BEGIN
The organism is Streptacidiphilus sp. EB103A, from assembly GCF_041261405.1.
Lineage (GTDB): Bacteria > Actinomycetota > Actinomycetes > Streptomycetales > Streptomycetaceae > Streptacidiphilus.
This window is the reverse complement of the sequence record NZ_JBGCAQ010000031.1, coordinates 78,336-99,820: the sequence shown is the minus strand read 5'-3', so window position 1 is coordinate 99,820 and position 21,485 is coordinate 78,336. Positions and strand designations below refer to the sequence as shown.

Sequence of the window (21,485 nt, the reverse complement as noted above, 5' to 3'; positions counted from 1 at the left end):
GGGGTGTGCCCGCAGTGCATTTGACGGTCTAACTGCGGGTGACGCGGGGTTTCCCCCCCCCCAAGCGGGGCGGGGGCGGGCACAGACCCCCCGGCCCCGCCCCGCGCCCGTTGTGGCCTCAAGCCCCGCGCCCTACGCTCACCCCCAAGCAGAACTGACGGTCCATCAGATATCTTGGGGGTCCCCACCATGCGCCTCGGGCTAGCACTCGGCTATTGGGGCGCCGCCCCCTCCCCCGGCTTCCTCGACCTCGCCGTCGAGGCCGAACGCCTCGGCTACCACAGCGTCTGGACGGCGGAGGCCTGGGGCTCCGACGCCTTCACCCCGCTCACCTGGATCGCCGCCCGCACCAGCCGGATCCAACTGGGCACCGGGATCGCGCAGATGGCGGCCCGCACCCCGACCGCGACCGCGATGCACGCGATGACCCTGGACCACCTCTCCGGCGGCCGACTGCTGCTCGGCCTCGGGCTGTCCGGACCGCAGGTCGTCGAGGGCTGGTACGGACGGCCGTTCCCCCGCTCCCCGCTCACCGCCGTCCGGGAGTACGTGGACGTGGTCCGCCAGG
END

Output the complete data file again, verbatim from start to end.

The organism is Streptacidiphilus sp. EB103A, from assembly GCF_041261405.1.
Lineage (GTDB): Bacteria > Actinomycetota > Actinomycetes > Streptomycetales > Streptomycetaceae > Streptacidiphilus.
This window is the reverse complement of the sequence record NZ_JBGCAQ010000031.1, coordinates 78,336-99,820: the sequence shown is the minus strand read 5'-3', so window position 1 is coordinate 99,820 and position 21,485 is coordinate 78,336. Positions and strand designations below refer to the sequence as shown.

Sequence of the window (21,485 nt, the reverse complement as noted above, 5' to 3'; positions counted from 1 at the left end):
GGGGTGTGCCCGCAGTGCATTTGACGGTCTAACTGCGGGTGACGCGGGGTTTCCCCCCCCCCAAGCGGGGCGGGGGCGGGCACAGACCCCCCGGCCCCGCCCCGCGCCCGTTGTGGCCTCAAGCCCCGCGCCCTACGCTCACCCCCAAGCAGAACTGACGGTCCATCAGATATCTTGGGGGTCCCCACCATGCGCCTCGGGCTAGCACTCGGCTATTGGGGCGCCGCCCCCTCCCCCGGCTTCCTCGACCTCGCCGTCGAGGCCGAACGCCTCGGCTACCACAGCGTCTGGACGGCGGAGGCCTGGGGCTCCGACGCCTTCACCCCGCTCACCTGGATCGCCGCCCGCACCAGCCGGATCCAACTGGGCACCGGGATCGCGCAGATGGCGGCCCGCACCCCGACCGCGACCGCGATGCACGCGATGACCCTGGACCACCTCTCCGGCGGCCGACTGCTGCTCGGCCTCGGGCTGTCCGGACCGCAGGTCGTCGAGGGCTGGTACGGACGGCCGTTCCCCCGCTCCCCGCTCACCGCCGTCCGGGAGTACGTGGACGTGGTCCGCCAGG